A word that comes to mind to describe this professional is: diverse. Fluency only in a single area, be it advertising, public relations, social media, branding or others is career and brand limiting. The value add comes from multi-disciplinary professionals who understand all of the converging types of media at the strategic and tactical levels and can fit them into a bigger, more seamless picture.
The disciplinary silos must come down. They should be replaced collaborative, cross-functional teams that can work together across the media spectrum.
All of this doesn’t mean specialization has no place. It simply means marketers must adapt and grow in their understanding of media, and work together more effectively. Converged media demands it.
Survey 10 different organizations about how they make decisions and no doubt you’ll get 10 very different approaches. This is understandable. Differing organizational cultures need differing processes that fit the organization.
To be most effective, however, business decision making needs a strong element of balance.
For some organizations, decisions are made too quickly, with not enough information and little staff involvement. This often leads to poor, ineffective and costly decisions.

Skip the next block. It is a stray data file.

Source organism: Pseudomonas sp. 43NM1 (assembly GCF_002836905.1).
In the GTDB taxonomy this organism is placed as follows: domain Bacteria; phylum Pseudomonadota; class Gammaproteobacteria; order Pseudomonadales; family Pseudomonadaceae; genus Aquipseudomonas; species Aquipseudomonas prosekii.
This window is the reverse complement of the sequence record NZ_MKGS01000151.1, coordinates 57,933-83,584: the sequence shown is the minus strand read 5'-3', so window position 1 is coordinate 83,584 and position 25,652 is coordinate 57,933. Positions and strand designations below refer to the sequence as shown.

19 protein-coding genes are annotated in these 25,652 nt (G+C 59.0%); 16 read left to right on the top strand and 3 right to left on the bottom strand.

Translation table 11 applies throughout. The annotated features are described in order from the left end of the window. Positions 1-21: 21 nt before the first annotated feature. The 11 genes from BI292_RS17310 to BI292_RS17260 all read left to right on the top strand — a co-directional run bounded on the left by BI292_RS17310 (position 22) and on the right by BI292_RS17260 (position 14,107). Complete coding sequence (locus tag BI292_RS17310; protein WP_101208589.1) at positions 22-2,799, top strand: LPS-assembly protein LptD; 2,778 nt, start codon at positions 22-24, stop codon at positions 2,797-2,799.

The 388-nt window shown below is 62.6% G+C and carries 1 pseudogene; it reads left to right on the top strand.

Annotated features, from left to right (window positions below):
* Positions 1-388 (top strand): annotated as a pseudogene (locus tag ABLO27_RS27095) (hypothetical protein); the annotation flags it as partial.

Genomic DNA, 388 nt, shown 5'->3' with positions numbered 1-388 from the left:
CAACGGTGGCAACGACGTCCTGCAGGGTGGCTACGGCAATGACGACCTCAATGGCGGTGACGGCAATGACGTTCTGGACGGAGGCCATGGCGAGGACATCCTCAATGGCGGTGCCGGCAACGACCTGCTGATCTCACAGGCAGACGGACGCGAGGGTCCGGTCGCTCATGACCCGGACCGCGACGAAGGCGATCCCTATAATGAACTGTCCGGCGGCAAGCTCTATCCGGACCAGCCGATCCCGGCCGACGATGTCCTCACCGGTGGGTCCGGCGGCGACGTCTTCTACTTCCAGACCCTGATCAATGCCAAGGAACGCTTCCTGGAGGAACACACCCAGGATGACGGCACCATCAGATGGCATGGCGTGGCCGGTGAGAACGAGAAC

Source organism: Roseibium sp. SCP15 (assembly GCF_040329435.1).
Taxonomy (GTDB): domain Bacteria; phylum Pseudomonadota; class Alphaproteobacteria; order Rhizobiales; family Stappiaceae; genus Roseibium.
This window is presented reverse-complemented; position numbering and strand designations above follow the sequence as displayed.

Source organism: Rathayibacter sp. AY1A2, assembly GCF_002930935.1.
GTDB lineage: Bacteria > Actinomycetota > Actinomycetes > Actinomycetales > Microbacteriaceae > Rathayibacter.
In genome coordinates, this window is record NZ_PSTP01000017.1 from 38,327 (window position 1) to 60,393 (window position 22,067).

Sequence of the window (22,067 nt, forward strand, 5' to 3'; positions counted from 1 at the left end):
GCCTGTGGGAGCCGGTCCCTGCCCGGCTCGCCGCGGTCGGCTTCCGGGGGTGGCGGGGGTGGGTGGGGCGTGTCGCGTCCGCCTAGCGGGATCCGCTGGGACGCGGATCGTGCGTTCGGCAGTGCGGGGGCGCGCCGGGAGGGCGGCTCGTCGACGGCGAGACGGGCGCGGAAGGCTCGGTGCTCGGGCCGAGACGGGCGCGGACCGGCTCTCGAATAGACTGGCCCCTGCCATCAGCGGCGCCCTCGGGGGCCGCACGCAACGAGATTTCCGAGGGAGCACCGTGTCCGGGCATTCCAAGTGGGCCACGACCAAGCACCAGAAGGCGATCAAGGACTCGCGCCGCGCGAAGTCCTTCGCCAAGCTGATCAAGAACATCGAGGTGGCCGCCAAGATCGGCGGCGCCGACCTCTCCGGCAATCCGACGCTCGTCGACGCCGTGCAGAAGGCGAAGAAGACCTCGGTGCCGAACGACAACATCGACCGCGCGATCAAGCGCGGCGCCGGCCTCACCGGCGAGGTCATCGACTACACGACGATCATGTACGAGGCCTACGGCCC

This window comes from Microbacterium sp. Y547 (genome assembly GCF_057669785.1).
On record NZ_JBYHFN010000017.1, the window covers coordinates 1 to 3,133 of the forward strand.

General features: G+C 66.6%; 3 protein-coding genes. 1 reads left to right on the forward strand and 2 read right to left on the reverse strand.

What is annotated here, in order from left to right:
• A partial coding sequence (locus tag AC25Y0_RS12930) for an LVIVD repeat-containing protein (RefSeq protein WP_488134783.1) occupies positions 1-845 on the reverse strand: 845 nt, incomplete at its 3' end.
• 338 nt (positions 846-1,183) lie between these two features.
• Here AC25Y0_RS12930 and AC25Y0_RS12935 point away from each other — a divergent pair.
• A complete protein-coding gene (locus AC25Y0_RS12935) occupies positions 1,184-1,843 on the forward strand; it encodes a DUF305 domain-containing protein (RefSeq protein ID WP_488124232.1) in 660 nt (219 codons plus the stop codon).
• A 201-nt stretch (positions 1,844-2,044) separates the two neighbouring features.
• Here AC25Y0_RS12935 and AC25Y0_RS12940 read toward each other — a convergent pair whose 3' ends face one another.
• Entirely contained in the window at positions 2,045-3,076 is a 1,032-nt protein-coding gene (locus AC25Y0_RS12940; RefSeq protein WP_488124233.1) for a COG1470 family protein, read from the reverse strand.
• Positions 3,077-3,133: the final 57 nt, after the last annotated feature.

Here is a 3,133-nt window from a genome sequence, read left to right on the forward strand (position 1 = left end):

For others, the problem is just the opposite. The process is very long, with overwhelming amounts of information and too many people involved. This leads to unresponsiveness, lack of innovation and missed opportunities.
The best decisions start with clearly defining how the decision will be made, including:
- Who should be involved?
- What is right data or research to be gathered?
- How much time is realistically needed?
By starting with evaluating how decisions are made, that will be a great first step in deciding wisely.
The explosion of social media hasn’t been good for branding. Somewhere along the way, branding seems to have developed a bad name (although still not as bad as public relations).
I saw a comment the other day on a social media platform to the effect that the concept of branding was outdated because “we’re all connected now.” It’s not an isolated comment these days, but rather it represents what many have stated over the past few years in one form or another. The underlying belief behind this is that any attempt by a company to develop and promote its brand is inherently based on lies. That there is some type of spin being created to trick consumers and lure them into believing something false.